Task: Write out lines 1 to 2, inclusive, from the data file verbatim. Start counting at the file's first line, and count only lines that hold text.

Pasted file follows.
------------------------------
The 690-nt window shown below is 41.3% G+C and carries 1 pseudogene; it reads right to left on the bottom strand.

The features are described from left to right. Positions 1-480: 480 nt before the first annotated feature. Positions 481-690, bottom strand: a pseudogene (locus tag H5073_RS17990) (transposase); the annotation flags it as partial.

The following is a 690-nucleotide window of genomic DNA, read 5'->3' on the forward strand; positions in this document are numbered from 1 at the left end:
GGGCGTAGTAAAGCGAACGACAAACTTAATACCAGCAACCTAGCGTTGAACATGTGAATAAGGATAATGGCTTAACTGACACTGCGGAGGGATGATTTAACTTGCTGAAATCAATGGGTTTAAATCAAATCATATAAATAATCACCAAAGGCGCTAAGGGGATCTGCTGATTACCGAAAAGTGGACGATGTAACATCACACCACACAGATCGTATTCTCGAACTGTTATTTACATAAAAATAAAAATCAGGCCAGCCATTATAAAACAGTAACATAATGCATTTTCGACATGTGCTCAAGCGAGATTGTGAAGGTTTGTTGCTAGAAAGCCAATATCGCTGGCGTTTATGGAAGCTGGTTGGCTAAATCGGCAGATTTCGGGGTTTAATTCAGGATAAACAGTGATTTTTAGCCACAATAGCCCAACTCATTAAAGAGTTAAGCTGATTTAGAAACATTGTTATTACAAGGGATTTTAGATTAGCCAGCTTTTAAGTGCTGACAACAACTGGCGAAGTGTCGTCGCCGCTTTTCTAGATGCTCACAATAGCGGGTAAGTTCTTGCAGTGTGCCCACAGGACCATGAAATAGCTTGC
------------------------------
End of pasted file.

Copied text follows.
The 690-nt window shown below is 41.3% G+C and carries 1 pseudogene; it reads right to left on the bottom strand.

The features are described from left to right. Positions 1-480: 480 nt before the first annotated feature. Positions 481-690, bottom strand: a pseudogene (locus tag H5073_RS17990) (transposase); the annotation flags it as partial.